Further growth in Solar PV expected in 2022 as governments seek to secure climate benefits
Solar PV is expected to account for 60 per cent of global renewable power growth in 2022, followed by wind and hydropower.
This article appeared originally in the Irish Times @ https://www.irishtimes.com/business/energy-and-resources/surge-in-renewables-capacity-could-reduce-eu-s-dependence-on-russian-gas-1.4875856
New capacity for generating electricity from solar, wind and other renewables increased to a record level worldwide in 2021 – and will grow further this year as governments seek to enhance energy security and secure climate benefits, according to a new global forecast.
The additional renewables capacity commissioned for 2022 and 2023 “has the potential to significantly reduce the EU’s dependence on Russian gas in the power sector”, the International Energy Agency (IEA) concludes in its latest renewable energy market update.
However, the actual contribution will depend on the success of parallel energy efficiency measures, the agency says in a report issued on Wednesday. It also cites concerns over “red tape” and construction delays for wind and solar projects.
From a consumer perspective, it says rooftop solar installations by households and companies are expected to help EU consumers save money as electricity bills rise across Europe.
The world added a record 295 gigawatts (GW) of new renewable power capacity in 2021, overcoming supply chain challenges, construction delays and high raw material prices, the report says.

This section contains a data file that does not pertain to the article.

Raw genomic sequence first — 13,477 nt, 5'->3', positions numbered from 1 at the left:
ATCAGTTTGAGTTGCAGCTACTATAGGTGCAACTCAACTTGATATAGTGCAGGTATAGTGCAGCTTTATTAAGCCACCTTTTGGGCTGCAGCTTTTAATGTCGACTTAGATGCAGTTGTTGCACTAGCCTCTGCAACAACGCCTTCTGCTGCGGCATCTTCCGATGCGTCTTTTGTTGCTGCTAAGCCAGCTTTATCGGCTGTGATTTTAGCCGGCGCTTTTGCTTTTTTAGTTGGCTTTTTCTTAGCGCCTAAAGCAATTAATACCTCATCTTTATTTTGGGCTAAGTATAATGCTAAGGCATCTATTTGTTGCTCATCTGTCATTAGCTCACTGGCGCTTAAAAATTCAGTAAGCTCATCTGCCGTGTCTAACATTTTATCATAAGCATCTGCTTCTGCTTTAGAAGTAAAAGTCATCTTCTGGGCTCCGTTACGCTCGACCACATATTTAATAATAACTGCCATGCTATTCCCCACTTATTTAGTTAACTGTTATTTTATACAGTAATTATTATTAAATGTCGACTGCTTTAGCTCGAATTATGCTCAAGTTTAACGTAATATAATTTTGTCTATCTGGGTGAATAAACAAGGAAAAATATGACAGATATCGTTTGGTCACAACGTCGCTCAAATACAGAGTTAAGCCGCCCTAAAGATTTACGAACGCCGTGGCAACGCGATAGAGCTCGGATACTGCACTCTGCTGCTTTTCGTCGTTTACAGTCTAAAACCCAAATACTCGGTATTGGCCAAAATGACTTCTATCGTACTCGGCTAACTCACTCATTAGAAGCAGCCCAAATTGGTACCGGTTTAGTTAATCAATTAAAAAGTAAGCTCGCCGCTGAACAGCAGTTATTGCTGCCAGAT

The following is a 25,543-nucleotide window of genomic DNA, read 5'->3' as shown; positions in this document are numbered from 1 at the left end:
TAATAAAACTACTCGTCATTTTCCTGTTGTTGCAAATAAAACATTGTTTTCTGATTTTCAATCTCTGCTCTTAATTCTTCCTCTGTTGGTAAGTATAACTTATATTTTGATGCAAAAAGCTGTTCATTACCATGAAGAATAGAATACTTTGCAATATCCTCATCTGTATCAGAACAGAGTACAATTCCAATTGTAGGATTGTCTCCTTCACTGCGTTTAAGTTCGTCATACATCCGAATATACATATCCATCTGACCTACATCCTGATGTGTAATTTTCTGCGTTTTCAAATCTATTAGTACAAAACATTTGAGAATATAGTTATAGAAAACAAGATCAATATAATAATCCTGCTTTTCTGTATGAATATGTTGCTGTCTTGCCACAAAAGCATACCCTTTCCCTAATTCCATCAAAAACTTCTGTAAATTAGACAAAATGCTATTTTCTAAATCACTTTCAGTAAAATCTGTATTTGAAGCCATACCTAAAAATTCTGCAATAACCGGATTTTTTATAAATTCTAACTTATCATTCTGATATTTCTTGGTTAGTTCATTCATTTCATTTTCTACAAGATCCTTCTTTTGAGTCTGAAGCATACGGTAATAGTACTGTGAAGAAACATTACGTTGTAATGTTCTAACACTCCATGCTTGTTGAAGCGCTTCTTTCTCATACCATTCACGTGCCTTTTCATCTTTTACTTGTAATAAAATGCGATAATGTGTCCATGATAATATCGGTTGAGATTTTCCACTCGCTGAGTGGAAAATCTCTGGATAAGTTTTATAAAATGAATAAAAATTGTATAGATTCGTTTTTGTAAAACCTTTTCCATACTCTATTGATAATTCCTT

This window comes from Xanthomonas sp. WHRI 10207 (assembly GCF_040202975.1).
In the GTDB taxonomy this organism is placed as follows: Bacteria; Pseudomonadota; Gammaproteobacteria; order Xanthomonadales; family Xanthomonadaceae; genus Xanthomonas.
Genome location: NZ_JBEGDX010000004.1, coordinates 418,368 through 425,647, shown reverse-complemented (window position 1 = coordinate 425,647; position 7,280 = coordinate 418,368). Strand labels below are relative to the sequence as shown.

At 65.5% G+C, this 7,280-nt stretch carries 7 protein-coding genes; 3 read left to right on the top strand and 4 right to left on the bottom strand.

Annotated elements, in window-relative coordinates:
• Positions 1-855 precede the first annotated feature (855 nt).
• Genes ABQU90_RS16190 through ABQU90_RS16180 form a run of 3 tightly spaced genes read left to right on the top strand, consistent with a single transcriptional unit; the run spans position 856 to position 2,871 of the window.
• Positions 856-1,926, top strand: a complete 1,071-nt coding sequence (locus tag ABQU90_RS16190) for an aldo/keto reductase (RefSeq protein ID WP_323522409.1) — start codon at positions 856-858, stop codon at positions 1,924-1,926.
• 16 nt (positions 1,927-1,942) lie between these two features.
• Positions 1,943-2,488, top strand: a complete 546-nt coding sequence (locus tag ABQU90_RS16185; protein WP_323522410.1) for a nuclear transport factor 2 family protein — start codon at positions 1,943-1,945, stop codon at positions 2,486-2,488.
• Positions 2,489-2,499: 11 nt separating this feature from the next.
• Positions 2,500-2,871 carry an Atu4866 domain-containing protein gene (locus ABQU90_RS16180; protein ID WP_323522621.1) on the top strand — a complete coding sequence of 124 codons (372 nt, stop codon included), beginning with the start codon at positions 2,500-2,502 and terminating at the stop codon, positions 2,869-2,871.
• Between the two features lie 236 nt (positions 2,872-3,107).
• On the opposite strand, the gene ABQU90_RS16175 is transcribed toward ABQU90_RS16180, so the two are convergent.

Global capacity additions are expected to rise this year to 320GW – “equivalent to an amount that would come close to meeting the entire electricity demand of Germany or matching the EU’s total electricity generation from natural gas”.
Solar PV is expected to account for 60 per cent of global renewable power growth in 2022, followed by wind and hydropower. In the EU, annual additions jumped by almost 30 per cent to a record 36GW in 2021. (PV, or photovoltaic, materials convert sunlight into electrical energy.)
“Energy market developments in recent months – especially in Europe – have proven once again the essential role of renewables in improving energy security, in addition to their well-established effectiveness at reducing emissions,” said IEA director Fatih Birol.
“Cutting red tape, accelerating permitting and providing the right incentives for faster deployment of renewables are some of the most important actions governments can take to address today’s energy security and market challenges, while keeping alive the possibility of reaching our international climate goals,” he added.
Renewables’ growth this year is much faster than initially expected, driven by strong policy support in China, the EU and Latin America, but this momentum is set to be lost next year, the IEA says. In the absence of stronger policies, the amount of renewable power capacity added worldwide is expected to plateau in 2023, as continued progress for solar is offset by a 40 per cent decline in hydropower expansion and little change in wind additions.
The cost of installing solar PV and wind plants is expected to remain higher than pre-pandemic levels throughout 2022 and 2023 because of elevated commodity and freight prices, reversing a decade of declining costs. However, the IEA analysis notes they remain competitive because prices for natural gas and other fossil fuel alternatives have risen much faster.
Global additions of solar PV capacity are on course to break new records this year and next, with the annual market reaching 200GW in 2023.
Policy uncertainties, as well as “long and complex permitting regulations”, are preventing much faster wind energy growth, the agency says. Having plunged 32 per cent in 2021 after exceptionally high installations in 2020, additions of new onshore wind capacity are expected to recover slightly this year and next.
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